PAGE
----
Margaret Hair: Lessons from NPAC
June 20, 2008
Steamboat Springs — Last weekend in Denver, thousands of representatives from performing arts organizations and disciplines came together to share ideas at the second quadrennial National Performing Arts Convention.
Those ideas were wide-reaching and sometimes controversial. And really, the diversity of what professionals in theater, music, dance, arts education and arts administration brought with them to four days of meetings, planning sessions, performances and discussions isn’t particularly important.
That’s not to say individual diversity and creativity is not valuable. Those two things are driving reasons for art to exist in the first place.
But more important than what these thousands of people had to say at a convention crammed with voices, is that these thousands of people care enough about what they do to come together at all.
There are plenty of things to fix when it comes to the performing arts in America. There’s the desperate under-funding, the sense that education in the arts is unessential, the search for an audience and the fight to stop shrinking, much less to start growing.
The most relevant question I heard – and the one I heard most often at an under-35 gallery mixer/show/networking function – is not new, and it wasn’t addressed in any formal convention events.
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It’s the question that gets at how and why people stay in the performing arts: How do you keep from selling out?
At first glance, that question is pretentious. Really, there’s no way to address the idea of “selling out” without coming off all high and mighty, especially when it comes to art.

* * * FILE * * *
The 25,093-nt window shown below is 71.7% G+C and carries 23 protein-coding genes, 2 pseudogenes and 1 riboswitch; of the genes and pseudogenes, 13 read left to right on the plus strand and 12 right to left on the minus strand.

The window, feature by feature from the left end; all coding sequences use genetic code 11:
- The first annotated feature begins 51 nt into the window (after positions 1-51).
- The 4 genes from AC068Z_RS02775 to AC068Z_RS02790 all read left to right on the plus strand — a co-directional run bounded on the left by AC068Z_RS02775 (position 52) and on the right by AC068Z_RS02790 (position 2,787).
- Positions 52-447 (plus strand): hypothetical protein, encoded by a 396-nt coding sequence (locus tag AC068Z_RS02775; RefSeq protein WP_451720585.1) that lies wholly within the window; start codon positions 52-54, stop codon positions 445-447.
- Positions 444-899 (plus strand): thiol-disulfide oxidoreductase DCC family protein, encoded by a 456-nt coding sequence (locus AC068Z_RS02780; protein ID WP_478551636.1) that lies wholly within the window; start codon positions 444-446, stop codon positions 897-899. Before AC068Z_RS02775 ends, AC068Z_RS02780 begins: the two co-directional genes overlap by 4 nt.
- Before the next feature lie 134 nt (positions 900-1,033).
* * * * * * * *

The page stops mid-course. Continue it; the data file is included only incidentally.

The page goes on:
But the basic idea behind that question is key to preserving real creativity, to fostering the kind of commitment to making art that’s necessary to make it feel important to everyone else.
It’s about not booking Broadway musicals to make ends meet at your avant-garde theater and not programming solid weeks of John Williams to sell tickets for your chamber orchestra – not because Broadway and John Williams are not enjoyable, but because they have nothing to do with your mission.
It’s also about staying with what you love to do, even if what you love makes you broke. There are plenty of people who do that in Steamboat, probably against all reasonable advice, because they believe the arts are important.
That kind of energy thrives in like surroundings, and that’s the biggest and best result you can hope for from bringing arts professionals from across the country to the same place.
While most of the goals of the National Performing Arts Convention will take years to accomplish, if they’re possible at all, that energy is the best chance the arts have for survival.
And it’s comforting to know there are so many people who stay with performing because that’s what they do, and because doing anything else would be giving up – it would be selling all of us out.
– To reach Margaret Hair, call 871-4204
or e-mail email@example.com.